Basically what you'll need to do is enable separate blending; initialize the overlay to black + 0% alpha (0,0,0,0) and blend by "standard blending" the RGB but additive blending the alpha channels. This still isn't quite correct for the alpha channel but it's generally a lot closer - without this, over-drawn areas will be too transparent.

Then, when drawing the FBO, use "pre-multiplied" alpha, that is, (one, one-minus-src-alph).

Here's why that last step is needed: when you draw into the FBO, you have already multiplied every draw call by its alpha channel (if blending is on). Since you are drawing over black, a green (0,1,0,0.5) line is now dark green (0,0.5,0,0.5). If alpha is on and you blend normally again, the alpha is reapplied and you'l have 0,0.25,0,0.5.). By simply using the FBO color as is, you avoid the second alpha multiplication.

This is sometimes called "pre-multiplied" alpha because the alpha has already been multiplied into the RGB color. In this case you want it to get correct results, but in other cases, programmers use it for speed. (By pre-multiplying, it removes a mult per pixel when the blend op is performed.)

Hope that helps! Getting blending right when the layers are not mixed in order gets really tricky, and separate blend isn't available on old hardware, so simply drawing the lines every time may be the path of least misery.

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Thank you for the incredibly indepth response! I am sorry it has taken me this long to get back to you, but if I had more points to give you, I would! Thank you! – staticfloat Mar 3 '10 at 6:08

Clear the FBO with transparent black (0, 0, 0, 0), draw into it back-to-front with


and draw the FBO with


to get the exact result.

As Ben Supnik wrote, the FBO contains colour already multiplied with the alpha channel, so instead of doing that again with GL_SRC_ALPHA, it is drawn with GL_ONE. The destination colour is attenuated normally with GL_ONE_MINUS_SRC_ALPHA.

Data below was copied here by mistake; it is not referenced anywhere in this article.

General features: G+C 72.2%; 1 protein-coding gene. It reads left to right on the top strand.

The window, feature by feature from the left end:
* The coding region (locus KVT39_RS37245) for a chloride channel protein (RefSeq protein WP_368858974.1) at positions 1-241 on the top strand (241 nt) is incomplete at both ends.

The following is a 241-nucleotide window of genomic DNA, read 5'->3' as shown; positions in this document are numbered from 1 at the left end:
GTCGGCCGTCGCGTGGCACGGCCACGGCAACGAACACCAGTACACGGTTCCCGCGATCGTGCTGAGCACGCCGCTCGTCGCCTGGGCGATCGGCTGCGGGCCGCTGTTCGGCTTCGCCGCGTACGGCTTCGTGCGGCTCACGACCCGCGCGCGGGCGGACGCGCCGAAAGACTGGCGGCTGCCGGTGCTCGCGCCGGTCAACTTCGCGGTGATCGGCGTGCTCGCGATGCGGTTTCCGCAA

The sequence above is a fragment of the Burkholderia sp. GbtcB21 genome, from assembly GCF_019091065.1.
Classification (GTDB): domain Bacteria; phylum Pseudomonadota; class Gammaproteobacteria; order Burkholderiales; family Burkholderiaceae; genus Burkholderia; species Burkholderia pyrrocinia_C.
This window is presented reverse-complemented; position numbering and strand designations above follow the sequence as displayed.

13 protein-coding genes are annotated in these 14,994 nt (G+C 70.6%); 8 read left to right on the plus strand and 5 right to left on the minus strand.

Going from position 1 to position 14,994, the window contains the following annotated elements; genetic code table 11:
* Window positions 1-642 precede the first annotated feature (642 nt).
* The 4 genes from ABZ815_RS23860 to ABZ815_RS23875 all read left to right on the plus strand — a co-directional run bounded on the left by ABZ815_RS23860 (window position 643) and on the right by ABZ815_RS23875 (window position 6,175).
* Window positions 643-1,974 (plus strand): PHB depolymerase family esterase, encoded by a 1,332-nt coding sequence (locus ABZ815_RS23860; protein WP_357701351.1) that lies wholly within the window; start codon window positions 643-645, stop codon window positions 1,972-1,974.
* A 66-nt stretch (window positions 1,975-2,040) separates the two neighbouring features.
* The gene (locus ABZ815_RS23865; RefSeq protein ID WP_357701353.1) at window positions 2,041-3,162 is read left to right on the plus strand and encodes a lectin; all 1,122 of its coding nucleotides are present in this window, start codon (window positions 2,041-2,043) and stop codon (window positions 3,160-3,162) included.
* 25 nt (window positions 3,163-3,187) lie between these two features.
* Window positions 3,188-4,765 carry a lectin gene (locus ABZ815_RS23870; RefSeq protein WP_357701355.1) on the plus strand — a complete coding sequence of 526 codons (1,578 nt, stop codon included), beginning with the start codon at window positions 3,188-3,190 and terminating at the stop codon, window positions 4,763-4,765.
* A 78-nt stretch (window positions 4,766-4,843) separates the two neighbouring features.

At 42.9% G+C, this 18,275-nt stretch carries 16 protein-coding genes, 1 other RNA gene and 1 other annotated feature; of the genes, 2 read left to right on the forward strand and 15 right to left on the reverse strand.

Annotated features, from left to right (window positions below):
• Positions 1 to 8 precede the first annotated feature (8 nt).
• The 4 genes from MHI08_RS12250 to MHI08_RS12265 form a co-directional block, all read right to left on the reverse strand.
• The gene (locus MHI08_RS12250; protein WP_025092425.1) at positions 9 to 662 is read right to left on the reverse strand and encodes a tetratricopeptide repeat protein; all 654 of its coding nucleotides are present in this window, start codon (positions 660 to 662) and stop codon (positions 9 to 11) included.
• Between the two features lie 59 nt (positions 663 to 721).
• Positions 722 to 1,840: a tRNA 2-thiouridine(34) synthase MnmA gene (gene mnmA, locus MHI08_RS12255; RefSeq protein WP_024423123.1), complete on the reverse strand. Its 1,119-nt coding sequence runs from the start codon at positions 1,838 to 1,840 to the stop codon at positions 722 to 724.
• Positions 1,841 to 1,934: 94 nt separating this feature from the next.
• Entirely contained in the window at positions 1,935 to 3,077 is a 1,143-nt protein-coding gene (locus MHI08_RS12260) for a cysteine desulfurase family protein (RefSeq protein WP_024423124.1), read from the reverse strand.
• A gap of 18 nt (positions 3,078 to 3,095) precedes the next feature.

The reason for blending the alpha channel in the buffer this way is different:

The formula to combine transparency is

resultTr = sTr * dTr

(I use s and d because of the parallel to OpenGL's source and destination, but as you can see the order doesn't matter.)

Written with opacities (alpha values) this becomes

    1 - rA = (1 - sA) * (1 - dA)
<=> rA = 1 - (1 - sA) * (1 - dA)
       = 1 - 1 + sA + dA - sA * dA
       =         sA + (1 - sA) * dA

which is the same as the blend function (source and destination factors) (GL_ONE, GL_ONE_MINUS_SRC_ALPHA) with the default blend equation GL_FUNC_ADD.

As an aside:

The above answers the specific problem from the question, but if you can easily choose the draw order it may in theory be better to draw premultiplied colour into the buffer front-to-back with

    glBlendFuncSeparate(GL_ONE_MINUS_DST_ALPHA, GL_ONE);

and otherwise use the same method.

My reasoning behind this is that the graphics card may be able to skip shader execution for regions that are already solid. I haven't tested this though, so it may make no difference in practice.

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I wanted to say that ~5 years later, I was googling this problem again, read your post, and thought to myself "Wow, this solves my problem, is so simple, and just fits so perfectly!". I then thought to myself "I wonder who asked the original question". – staticfloat Apr 3 '15 at 10:32
@staticfloat Heh, I'm glad this reached you. I was looking this up for someone else trying to render nested UI controls (I'm still bad at practical graphics programming.) and the previous answer tipped me off about separate blend modes, but I thought it would be very strange if an exact solution was impossible. Thinking about it again this solution is only optimal if you have to draw over the previous previous buffer though. I'll add a note for cases where you can choose the order, like when rendering GUI controls into a buffer, since it's not unlikely for people doing that to end up here. – Tamschi Apr 4 '15 at 0:17

As Ben Supnik said, the best way to do this is rendering the entire scene with separate blend functions for color and alpha. If you are using the classic non premultiplied blend function try glBlendFuncSeparateOES(GL_SRC_ALPHA, GL_ONE_MINUS_SRC_ALPHA, GL_ONE, GL_ONE) to render your scene to FBO. and glBlendFuncSeparateOES(GL_ONE, GL_ONE_MINUS_SRC_ALPHA) to render the FBO to screen.

It is not 100% accurate, but in most of the cases that will create no unexpected transparency.

Keep in mind that old Hardware and some mobile devices (mostly OpenGL ES 1.x devices, like the original iPhone and 3G) does not support separated blend functions. :(